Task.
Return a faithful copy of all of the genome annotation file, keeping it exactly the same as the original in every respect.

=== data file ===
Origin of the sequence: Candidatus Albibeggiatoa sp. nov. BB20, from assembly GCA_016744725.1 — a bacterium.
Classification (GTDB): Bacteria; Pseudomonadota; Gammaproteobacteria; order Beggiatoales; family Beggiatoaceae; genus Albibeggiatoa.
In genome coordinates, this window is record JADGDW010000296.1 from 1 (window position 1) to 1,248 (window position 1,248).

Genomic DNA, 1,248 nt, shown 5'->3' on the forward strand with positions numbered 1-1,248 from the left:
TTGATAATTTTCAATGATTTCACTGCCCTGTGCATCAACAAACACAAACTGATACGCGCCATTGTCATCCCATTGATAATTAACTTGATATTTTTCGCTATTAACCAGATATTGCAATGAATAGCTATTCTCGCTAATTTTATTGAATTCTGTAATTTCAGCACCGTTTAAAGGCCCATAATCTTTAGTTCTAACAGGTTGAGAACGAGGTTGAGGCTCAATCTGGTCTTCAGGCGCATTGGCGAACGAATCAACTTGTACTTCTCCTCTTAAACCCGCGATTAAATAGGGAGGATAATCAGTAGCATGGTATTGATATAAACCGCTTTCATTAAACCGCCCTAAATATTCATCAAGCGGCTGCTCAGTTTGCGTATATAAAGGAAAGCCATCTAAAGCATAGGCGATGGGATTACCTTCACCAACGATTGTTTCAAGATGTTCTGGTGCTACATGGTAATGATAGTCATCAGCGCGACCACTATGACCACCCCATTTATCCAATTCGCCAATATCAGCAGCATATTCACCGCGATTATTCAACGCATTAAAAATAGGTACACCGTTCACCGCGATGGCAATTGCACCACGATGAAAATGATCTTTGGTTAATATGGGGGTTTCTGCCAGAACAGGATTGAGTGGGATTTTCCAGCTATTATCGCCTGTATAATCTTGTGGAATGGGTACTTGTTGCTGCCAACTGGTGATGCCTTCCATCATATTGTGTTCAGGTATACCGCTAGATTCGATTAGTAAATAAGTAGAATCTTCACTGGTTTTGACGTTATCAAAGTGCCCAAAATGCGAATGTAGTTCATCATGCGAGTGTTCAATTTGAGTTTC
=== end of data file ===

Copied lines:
Origin of the sequence: Candidatus Albibeggiatoa sp. nov. BB20, from assembly GCA_016744725.1 — a bacterium.
Classification (GTDB): Bacteria; Pseudomonadota; Gammaproteobacteria; order Beggiatoales; family Beggiatoaceae; genus Albibeggiatoa.
In genome coordinates, this window is record JADGDW010000296.1 from 1 (window position 1) to 1,248 (window position 1,248).

Genomic DNA, 1,248 nt, shown 5'->3' on the forward strand with positions numbered 1-1,248 from the left:
TTGATAATTTTCAATGATTTCACTGCCCTGTGCATCAACAAACACAAACTGATACGCGCCATTGTCATCCCATTGATAATTAACTTGATATTTTTCGCTATTAACCAGATATTGCAATGAATAGCTATTCTCGCTAATTTTATTGAATTCTGTAATTTCAGCACCGTTTAAAGGCCCATAATCTTTAGTTCTAACAGGTTGAGAACGAGGTTGAGGCTCAATCTGGTCTTCAGGCGCATTGGCGAACGAATCAACTTGTACTTCTCCTCTTAAACCCGCGATTAAATAGGGAGGATAATCAGTAGCATGGTATTGATATAAACCGCTTTCATTAAACCGCCCTAAATATTCATCAAGCGGCTGCTCAGTTTGCGTATATAAAGGAAAGCCATCTAAAGCATAGGCGATGGGATTACCTTCACCAACGATTGTTTCAAGATGTTCTGGTGCTACATGGTAATGATAGTCATCAGCGCGACCACTATGACCACCCCATTTATCCAATTCGCCAATATCAGCAGCATATTCACCGCGATTATTCAACGCATTAAAAATAGGTACACCGTTCACCGCGATGGCAATTGCACCACGATGAAAATGATCTTTGGTTAATATGGGGGTTTCTGCCAGAACAGGATTGAGTGGGATTTTCCAGCTATTATCGCCTGTATAATCTTGTGGAATGGGTACTTGTTGCTGCCAACTGGTGATGCCTTCCATCATATTGTGTTCAGGTATACCGCTAGATTCGATTAGTAAATAAGTAGAATCTTCACTGGTTTTGACGTTATCAAAGTGCCCAAAATGCGAATGTAGTTCATCATGCGAGTGTTCAATTTGAGTTTC